According to Dr. Dot Palmer, "the treatment for a pulled back muscle or strained back ligament is relatively straightforward and can include pain and anti-inflammatory medications, muscle relaxants, ice to help reduce inflammation, heat to promote healing, and avoiding strenuous activity until the pain subsides."

Your injury's severity and overall core and lower body strength will determine the best course of treatment. It might be time to look into other causes of lower back pain if your pain doesn't go away despite treatment.


Common Causes of Chronic Lower Back Pain

The lumbar disks, nerves, joints, or vertebrae are more likely to be the source of chronic lower back pain than your muscles and ligaments, according to Dr. Dot Palmer. Chronic lower back pain may have a variety of causes.

The underlying causes of many different types of chronic lower back pain are typically osteoarthritis (the most prevalent form of arthritis) and degenerative disk disease (spinal disks' normal deterioration and wear and tear). However, trauma from accidents and severe stress can also contribute to lower back pain.

• Herniated Disk

The thoracic and lumbar spine of an adult is composed of about 17 bones (vertebrae) stacked on top of one another. The cushiony disk that sits in between each set of vertebrae helps to relieve pressure on these bones, according to Dr. Palmer.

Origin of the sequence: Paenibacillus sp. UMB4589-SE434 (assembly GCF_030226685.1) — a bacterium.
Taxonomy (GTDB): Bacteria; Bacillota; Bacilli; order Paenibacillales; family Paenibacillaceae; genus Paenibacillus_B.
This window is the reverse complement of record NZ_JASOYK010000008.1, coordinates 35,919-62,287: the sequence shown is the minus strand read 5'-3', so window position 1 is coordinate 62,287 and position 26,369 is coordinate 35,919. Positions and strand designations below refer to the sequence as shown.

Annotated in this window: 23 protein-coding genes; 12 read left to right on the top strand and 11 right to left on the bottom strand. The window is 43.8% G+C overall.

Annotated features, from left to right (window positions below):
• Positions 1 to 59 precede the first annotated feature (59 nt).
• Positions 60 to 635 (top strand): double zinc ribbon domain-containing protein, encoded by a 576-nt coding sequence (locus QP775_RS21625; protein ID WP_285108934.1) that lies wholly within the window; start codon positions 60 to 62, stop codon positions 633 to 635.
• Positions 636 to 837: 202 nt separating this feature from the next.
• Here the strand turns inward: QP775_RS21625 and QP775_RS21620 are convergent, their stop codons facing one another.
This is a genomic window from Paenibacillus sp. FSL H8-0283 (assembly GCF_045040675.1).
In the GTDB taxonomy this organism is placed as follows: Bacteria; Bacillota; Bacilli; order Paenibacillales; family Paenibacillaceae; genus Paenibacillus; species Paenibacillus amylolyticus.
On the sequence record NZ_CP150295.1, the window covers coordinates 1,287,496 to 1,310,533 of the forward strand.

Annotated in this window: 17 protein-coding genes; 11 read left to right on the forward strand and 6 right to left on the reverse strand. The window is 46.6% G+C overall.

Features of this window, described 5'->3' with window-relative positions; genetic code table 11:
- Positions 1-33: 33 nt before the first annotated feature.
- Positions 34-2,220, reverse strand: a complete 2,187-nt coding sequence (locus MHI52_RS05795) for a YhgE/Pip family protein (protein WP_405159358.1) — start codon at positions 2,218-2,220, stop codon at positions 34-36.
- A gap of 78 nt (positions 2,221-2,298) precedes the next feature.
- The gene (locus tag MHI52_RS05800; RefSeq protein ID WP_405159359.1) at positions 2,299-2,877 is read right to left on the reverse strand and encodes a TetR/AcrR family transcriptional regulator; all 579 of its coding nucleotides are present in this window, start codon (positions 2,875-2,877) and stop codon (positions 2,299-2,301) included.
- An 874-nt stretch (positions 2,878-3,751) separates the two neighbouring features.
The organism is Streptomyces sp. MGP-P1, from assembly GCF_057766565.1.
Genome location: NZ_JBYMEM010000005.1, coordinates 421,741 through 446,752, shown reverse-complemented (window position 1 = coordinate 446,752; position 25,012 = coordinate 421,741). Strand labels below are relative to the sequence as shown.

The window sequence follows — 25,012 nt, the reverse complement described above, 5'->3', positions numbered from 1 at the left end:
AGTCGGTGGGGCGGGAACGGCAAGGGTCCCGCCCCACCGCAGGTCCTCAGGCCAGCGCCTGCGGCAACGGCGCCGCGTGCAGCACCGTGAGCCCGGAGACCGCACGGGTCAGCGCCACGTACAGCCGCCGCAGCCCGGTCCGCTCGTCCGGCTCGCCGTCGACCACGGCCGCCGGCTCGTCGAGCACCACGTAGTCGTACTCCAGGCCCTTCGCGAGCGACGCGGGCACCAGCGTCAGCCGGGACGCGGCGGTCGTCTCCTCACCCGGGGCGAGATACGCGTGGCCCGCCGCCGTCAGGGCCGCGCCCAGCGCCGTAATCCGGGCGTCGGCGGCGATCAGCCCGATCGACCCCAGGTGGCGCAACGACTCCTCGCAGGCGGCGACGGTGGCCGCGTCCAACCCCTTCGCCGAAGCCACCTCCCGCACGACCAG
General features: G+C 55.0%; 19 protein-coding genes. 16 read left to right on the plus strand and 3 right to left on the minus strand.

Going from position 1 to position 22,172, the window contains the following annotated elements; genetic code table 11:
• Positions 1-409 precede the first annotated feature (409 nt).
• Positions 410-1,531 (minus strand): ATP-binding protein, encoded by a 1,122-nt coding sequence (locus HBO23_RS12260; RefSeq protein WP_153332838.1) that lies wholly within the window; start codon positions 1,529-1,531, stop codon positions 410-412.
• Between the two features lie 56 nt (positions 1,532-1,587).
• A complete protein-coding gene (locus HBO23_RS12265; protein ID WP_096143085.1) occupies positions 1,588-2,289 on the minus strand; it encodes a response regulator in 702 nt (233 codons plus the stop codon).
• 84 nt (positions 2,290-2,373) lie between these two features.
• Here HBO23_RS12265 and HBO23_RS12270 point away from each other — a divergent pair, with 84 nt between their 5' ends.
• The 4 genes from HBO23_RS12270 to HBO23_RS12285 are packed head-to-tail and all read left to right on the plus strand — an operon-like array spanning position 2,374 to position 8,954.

Each disk consists of an inner gel and an outer rind.

One of the five disks in your lumbar spine can herniate if the inner gel of one of them slips or bulges past the outer rind, pressing on nearby nerves and resulting in pain. This slipping may result from an injury or from gradual aging-related wear and tear.

• Damage to the facet joints

Your lower back's facet joints—the joints that connect the five vertebrae—are subjected to heavy compressive loads and stresses. Lower back pain can develop over time as a result of the cartilage in your facet joints wearing down.

Dr. Dot Palmer explains that facet joint damage can result from osteoarthritis and can cause inflammation, stiffness, muscle spasming, and pain. This damage can be brought on by either poor posture or repeated overuse. Sciatica can also result from facet joint damage that impinges on a nearby nerve.

• Compression Fractures

"A spinal compression fracture happens when a lumbar spine vertebra essentially folds in on itself. Despite the fact that trauma can also be the cause of this, osteoporosis is frequently to blame, according to Dr. Palmer. People who have a lumbar compression fracture frequently experience sudden pain and limited spinal mobility as a result of this collapse, which can result in excruciating pain.